I received this book for free from NetGalley in exchange for an honest review. This does not affect my opinion of the book or the content of my review.The Bitter Side of Sweet by Tara Sullivan
Published by Penguin on February 23rd 2016
Genres: Young Adult Fiction, People & Places, Africa, General, Social Themes, Violence
Format: Electronic ARC
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Fast-paced and engaging story about the dark side of the chocolate industry. For 12 & up.
I don’t count how many trees we pass because I don’t count the things that don’t matter. I don’t count unripe pods. I don’t count how many times I’ve been hit for being under quota. I don’t count how many days it’s been since I’ve given up hope of going home.
Two years ago, Amadou (15) and his brother Seydou (8) left their home in Mali to find a seasonal job and earn money for their family. Instead, they were brought to the Ivory Coast and sold into slavery on a cacao farm. The work is dangerous and the children are beaten and starved if they don’t meet the undefined quota. The bosses promise they can return home when they pay off their debt, but Amadou has never seen anyone being released from duty. One day, a girl is brought to the camp. Khadija (13) is defiant and determined to escape. Amadou had lost all hope of ever going home, but her willful spirit makes him start thinking about the outside world again. When Seydou’s life comes under threat, Amadou sees no other choice but to attempt an escape.
“A lot of bad things happened to us . . . Just because you were there when they happened doesn’t mean they’re your fault.”
The story is told from Amadou’s perspective. Amadou feels guilty about bringing his beloved brother into this horrific situation. He’s done everything he can to protect Seydou, but he’s beginning to feel resentful. His brother is young and doesn’t fully understand the consequences of his actions. The farm bosses know Seydou is Amadou’s weak spot and they exploit that weakness when they can. Seydou wants to be treated more like an equal than a baby brother. He’s frustrated that Amadou doesn’t see him as capable.
A girl has never been brought to the farm before and all the boys at the farm are fascinated when Khadija arrives. Khadija is different from the girls in Amadou’s village. He assumes her family must be wealthy because she’s well-fed and educated. He wonders how she ended up at the farm, but she isn’t ready to tell her story. Khadija’s defiance makes his life difficult, but they have no choice but to work together as their situation grows worse.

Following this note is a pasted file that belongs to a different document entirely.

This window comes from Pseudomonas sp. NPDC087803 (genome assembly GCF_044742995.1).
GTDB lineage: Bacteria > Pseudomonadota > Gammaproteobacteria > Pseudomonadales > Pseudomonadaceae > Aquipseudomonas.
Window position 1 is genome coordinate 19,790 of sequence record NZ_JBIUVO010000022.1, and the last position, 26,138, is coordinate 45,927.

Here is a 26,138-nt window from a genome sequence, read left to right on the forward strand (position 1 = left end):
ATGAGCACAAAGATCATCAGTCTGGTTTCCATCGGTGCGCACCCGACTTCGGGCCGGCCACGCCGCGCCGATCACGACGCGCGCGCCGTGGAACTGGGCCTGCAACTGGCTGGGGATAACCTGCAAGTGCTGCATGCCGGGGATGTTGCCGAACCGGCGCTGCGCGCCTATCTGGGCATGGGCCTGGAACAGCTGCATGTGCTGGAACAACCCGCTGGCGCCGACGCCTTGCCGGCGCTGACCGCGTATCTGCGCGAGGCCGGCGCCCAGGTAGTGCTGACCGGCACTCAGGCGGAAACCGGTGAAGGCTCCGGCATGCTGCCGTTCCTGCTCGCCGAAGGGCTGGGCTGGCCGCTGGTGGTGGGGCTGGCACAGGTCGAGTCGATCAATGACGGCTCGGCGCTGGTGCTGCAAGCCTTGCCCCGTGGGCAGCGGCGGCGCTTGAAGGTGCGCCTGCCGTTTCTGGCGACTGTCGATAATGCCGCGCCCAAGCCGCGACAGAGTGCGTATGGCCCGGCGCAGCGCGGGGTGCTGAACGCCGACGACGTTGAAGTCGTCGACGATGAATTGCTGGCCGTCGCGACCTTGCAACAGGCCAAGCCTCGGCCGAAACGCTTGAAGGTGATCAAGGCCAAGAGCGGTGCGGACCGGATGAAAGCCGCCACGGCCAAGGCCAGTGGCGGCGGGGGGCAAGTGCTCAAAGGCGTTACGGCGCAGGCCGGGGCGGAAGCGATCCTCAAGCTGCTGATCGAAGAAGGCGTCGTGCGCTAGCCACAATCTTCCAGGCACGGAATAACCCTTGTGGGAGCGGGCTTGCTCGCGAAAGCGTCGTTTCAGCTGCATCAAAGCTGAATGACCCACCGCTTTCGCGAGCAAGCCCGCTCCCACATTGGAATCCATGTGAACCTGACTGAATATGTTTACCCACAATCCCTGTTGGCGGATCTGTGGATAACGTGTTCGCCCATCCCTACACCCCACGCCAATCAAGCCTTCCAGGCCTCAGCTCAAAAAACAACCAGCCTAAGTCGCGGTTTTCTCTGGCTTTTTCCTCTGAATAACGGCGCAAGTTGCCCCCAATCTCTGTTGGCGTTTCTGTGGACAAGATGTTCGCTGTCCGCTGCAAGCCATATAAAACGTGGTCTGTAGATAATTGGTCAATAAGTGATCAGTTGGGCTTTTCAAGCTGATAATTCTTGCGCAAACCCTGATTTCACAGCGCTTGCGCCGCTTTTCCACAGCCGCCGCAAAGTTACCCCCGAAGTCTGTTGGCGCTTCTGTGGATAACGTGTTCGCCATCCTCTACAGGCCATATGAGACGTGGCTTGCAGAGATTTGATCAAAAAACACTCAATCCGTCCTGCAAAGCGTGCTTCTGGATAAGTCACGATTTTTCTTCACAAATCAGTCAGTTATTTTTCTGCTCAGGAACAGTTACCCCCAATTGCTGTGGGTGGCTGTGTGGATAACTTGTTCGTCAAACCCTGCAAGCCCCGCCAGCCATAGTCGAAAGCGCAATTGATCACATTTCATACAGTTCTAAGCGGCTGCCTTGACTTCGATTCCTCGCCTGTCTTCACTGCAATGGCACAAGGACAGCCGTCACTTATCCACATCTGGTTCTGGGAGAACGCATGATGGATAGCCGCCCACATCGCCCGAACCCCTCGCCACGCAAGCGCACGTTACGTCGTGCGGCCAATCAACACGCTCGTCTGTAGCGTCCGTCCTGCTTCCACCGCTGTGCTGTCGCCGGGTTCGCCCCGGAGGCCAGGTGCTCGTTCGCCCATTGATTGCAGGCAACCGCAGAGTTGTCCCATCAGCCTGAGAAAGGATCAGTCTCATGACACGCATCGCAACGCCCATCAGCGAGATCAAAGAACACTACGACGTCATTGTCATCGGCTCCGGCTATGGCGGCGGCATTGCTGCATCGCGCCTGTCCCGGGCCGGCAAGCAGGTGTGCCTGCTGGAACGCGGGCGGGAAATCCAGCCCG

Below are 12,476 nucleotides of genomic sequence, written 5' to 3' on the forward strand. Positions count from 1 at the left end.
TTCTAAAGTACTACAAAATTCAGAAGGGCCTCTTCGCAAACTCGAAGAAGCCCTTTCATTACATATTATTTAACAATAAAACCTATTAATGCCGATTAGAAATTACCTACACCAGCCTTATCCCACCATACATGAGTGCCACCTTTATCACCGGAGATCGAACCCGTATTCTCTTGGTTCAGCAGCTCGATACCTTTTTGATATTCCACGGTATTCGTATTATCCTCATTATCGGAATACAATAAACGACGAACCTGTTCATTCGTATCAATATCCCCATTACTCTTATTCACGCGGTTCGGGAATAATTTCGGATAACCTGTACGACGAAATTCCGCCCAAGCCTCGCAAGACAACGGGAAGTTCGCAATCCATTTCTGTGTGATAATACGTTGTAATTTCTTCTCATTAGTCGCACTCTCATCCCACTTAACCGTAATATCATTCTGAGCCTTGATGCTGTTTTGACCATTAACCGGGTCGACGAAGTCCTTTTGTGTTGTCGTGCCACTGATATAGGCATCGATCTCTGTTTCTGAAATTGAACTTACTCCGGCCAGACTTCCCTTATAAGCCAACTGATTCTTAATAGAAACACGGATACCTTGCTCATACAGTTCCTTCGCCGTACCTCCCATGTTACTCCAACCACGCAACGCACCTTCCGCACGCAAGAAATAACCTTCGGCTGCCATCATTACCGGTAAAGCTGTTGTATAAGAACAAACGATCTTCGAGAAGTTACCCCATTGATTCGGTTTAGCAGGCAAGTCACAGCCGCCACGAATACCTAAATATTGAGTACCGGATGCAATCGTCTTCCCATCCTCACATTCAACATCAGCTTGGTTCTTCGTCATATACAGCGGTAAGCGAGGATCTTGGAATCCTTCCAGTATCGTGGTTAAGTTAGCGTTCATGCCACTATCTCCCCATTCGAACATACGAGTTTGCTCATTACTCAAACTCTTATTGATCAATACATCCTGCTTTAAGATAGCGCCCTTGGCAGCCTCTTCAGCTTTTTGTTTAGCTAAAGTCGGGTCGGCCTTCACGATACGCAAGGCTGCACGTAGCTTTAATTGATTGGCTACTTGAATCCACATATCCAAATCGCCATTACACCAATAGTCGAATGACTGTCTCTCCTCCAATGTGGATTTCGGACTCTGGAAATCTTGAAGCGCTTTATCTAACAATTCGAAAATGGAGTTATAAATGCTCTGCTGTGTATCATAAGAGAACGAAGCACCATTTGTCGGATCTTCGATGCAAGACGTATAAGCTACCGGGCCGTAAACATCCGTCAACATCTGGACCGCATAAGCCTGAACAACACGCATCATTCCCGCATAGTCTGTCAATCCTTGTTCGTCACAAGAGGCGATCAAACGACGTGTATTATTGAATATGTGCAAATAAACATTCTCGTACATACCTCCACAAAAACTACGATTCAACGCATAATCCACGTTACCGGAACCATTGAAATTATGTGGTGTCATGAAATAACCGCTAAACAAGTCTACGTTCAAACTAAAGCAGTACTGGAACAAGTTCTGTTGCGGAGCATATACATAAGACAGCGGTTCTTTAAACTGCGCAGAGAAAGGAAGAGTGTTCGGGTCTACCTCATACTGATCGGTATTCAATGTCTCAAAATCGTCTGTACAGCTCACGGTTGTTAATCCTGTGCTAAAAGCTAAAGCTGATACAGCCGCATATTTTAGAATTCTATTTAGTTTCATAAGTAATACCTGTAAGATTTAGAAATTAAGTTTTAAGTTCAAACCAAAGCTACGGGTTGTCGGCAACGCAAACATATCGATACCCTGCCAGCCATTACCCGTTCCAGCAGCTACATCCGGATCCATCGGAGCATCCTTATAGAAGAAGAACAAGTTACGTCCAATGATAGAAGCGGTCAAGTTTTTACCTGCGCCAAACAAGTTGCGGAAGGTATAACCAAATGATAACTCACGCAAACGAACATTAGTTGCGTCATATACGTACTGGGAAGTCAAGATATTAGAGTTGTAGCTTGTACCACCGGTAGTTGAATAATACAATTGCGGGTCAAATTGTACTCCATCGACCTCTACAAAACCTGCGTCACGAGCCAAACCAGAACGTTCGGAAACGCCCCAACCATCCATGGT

It hurts too much to think that, after all this work, there may be some journeys that you just never come all the way home from.
While this book isn’t extremely graphic, there is disturbing content: beatings, descriptions of bodily injury, starvation, and rape (Chapter 6, the description of what Amadou is witnessing is vague). The journey these kids embark on is terrifying. They have little food or money. They have no means of communication, so help is not just a phone call away. No one can be trusted and they have to worry about encountering wild animals. They have to come up with creative solutions to get out of terrible situations. Their survival didn’t feel guaranteed at any point. Amadou has to make some very adult decisions by the end. The anxiety I felt for these characters was real. I could not stop turning the pages, yet I was also scared of what these kids would come across next.
There were a few aspects that took me out of the story. Amadou’s voice didn’t always feel authentic, they get lucky too many times, and it was a bit preachy in the end. There are a few flashbacks, but I wanted to learn even more about Amadou and Seydou’s life back in Mali. However, the author was successful in creating an engaging story with memorable characters that educates younger audiences about the human cost of chocolate. The author’s note at the end speaks about the reality of the situation and includes a list of small actions kids can perform to make a difference. Throughout the book, the characters occasionally use common phrases from their own language and there’s a glossary at the end. Most of the time it was easy to understand from context.
There are thousands of kids like us, working across the country to make a sweet for rich kids in other places. Thousands. It’s a number that matters so much I can’t wrap my mind around it.
This book sheds light on the industry practices that bring us our cheap sweets. The major chocolate companies distance themselves from the actions of the farmers, even though low compensation and lack of oversight contribute to the situation. While there are laws against child labor in many countries, over 150 million children around the world live and work without those safeguards. The Bitter Side of Sweet is a reminder of the importance of being an informed consumer. It shows how our dollars may be indirectly funding things that go against our values and actively harming our fellow man. As Sullivan writes in her author’s note, “chocolate companies cannot exist without consumer demand.”
A six-minute video that shows cacao farmers taste chocolate for the first time and also shows some of the harvesting process:
The Dark Side of Chocolate – 2010 documentary recommended by the author
List of Ethical Chocolate Companies
Chocolate: the industry’s hidden truth (and the easy stuff we can do to still enjoy it) – This writer suggests looking for chocolate that has a short supply chain and/or purchasing chocolate that is produced in Central America and South America.